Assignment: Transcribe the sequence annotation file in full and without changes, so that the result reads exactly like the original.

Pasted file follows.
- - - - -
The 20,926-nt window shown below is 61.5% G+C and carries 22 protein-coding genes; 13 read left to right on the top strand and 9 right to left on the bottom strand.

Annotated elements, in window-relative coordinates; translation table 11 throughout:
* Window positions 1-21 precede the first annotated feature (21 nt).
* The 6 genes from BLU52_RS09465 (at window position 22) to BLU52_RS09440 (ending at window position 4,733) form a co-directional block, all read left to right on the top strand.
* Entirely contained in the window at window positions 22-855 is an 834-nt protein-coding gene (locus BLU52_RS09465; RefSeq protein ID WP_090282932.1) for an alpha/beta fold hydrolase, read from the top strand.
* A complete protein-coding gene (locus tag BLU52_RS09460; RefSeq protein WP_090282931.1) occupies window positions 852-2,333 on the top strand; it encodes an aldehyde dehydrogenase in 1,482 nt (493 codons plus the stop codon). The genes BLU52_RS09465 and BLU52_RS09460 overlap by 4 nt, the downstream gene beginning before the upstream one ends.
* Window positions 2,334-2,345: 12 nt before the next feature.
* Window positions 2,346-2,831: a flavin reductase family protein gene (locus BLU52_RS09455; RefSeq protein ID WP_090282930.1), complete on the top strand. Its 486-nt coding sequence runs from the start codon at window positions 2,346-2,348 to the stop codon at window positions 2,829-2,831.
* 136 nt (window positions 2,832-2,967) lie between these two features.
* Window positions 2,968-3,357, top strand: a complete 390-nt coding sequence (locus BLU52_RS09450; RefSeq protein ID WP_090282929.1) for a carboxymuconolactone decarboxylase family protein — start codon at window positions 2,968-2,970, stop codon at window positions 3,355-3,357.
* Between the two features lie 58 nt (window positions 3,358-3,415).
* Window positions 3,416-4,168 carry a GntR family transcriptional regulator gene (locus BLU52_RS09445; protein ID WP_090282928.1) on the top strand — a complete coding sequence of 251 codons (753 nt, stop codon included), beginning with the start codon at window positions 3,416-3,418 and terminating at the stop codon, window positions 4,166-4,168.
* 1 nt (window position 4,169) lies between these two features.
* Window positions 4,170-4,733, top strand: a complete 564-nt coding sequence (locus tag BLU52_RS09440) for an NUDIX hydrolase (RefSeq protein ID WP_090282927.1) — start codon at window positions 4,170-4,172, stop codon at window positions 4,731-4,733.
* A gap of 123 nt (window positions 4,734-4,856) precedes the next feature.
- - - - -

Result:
The 20,926-nt window shown below is 61.5% G+C and carries 22 protein-coding genes; 13 read left to right on the top strand and 9 right to left on the bottom strand.

Annotated elements, in window-relative coordinates; translation table 11 throughout:
* Window positions 1-21 precede the first annotated feature (21 nt).
* The 6 genes from BLU52_RS09465 (at window position 22) to BLU52_RS09440 (ending at window position 4,733) form a co-directional block, all read left to right on the top strand.
* Entirely contained in the window at window positions 22-855 is an 834-nt protein-coding gene (locus BLU52_RS09465; RefSeq protein ID WP_090282932.1) for an alpha/beta fold hydrolase, read from the top strand.
* A complete protein-coding gene (locus tag BLU52_RS09460; RefSeq protein WP_090282931.1) occupies window positions 852-2,333 on the top strand; it encodes an aldehyde dehydrogenase in 1,482 nt (493 codons plus the stop codon). The genes BLU52_RS09465 and BLU52_RS09460 overlap by 4 nt, the downstream gene beginning before the upstream one ends.
* Window positions 2,334-2,345: 12 nt before the next feature.
* Window positions 2,346-2,831: a flavin reductase family protein gene (locus BLU52_RS09455; RefSeq protein ID WP_090282930.1), complete on the top strand. Its 486-nt coding sequence runs from the start codon at window positions 2,346-2,348 to the stop codon at window positions 2,829-2,831.
* 136 nt (window positions 2,832-2,967) lie between these two features.
* Window positions 2,968-3,357, top strand: a complete 390-nt coding sequence (locus BLU52_RS09450; RefSeq protein ID WP_090282929.1) for a carboxymuconolactone decarboxylase family protein — start codon at window positions 2,968-2,970, stop codon at window positions 3,355-3,357.
* Between the two features lie 58 nt (window positions 3,358-3,415).
* Window positions 3,416-4,168 carry a GntR family transcriptional regulator gene (locus BLU52_RS09445; protein ID WP_090282928.1) on the top strand — a complete coding sequence of 251 codons (753 nt, stop codon included), beginning with the start codon at window positions 3,416-3,418 and terminating at the stop codon, window positions 4,166-4,168.
* 1 nt (window position 4,169) lies between these two features.
* Window positions 4,170-4,733, top strand: a complete 564-nt coding sequence (locus tag BLU52_RS09440) for an NUDIX hydrolase (RefSeq protein ID WP_090282927.1) — start codon at window positions 4,170-4,172, stop codon at window positions 4,731-4,733.
* A gap of 123 nt (window positions 4,734-4,856) precedes the next feature.